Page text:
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China’s first lunar rover Yutu sets record for longest stay on Moon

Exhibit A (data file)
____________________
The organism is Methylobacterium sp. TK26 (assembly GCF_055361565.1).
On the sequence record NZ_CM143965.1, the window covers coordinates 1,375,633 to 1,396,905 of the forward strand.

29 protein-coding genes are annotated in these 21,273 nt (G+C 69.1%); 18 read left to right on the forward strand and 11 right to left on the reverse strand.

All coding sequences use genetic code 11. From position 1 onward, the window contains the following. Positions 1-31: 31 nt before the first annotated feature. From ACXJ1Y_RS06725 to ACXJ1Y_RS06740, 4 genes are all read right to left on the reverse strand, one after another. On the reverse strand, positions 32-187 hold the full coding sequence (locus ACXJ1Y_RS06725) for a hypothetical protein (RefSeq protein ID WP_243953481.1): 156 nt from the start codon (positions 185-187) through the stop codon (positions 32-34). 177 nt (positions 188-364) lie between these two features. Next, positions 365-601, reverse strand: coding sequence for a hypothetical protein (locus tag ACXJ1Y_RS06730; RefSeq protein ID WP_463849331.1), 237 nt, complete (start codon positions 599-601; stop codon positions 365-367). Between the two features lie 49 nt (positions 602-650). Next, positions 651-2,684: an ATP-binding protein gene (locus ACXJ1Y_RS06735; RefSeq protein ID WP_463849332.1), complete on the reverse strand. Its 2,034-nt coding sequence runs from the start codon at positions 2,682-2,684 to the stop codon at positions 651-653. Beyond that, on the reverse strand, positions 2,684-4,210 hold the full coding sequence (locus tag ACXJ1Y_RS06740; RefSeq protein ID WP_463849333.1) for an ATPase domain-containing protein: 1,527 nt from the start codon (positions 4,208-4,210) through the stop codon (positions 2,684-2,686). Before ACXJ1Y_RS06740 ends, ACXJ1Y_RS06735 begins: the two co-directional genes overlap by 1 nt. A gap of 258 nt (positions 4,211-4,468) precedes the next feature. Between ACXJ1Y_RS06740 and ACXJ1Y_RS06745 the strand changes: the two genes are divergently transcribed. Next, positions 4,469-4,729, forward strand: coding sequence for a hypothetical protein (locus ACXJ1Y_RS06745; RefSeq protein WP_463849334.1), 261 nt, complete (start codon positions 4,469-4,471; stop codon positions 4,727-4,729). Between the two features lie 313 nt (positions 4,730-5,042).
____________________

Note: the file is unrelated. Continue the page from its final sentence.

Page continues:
China’s first lunar rover, Yutu, has set the new record for the longest stay by a rover on the lunar surface. With working on the Moon for almost two years it has surpassed previous record of Soviet Union’s (USSR’s) 1970 launched rover Lunokhod 1, which had spent 11 months on the Moon. The lunar rover Yutu was deployed and landed on the moon in 2013 via China’s Chang’e-3 lunar probe. In 2014, it had experienced a mechanical control abnormality but was revived. Presently it is capable to collect data, send and receive signals and record images and video but unable to move due to mechanical abnormality. Other achievements of China In 1970, China by successfully launching its first satellite Dongfanghong-1 became the 5th country after USSR, US, France and Japan to launch a domestic satellite using a domestic rocket. In the 1990s, China launched its manned space programme and in 2003 successfully sent country’s first astronaut Yang Liwei into orbit on the Shenzhou-5 spacecraft. Presently, China is also planning to land a lunar probe on the dark side of the moon which is never visible to Earth to become the first country. The mission will be carried out by Chang’e-4 lunar probe, a backup probe for Chang’e-3.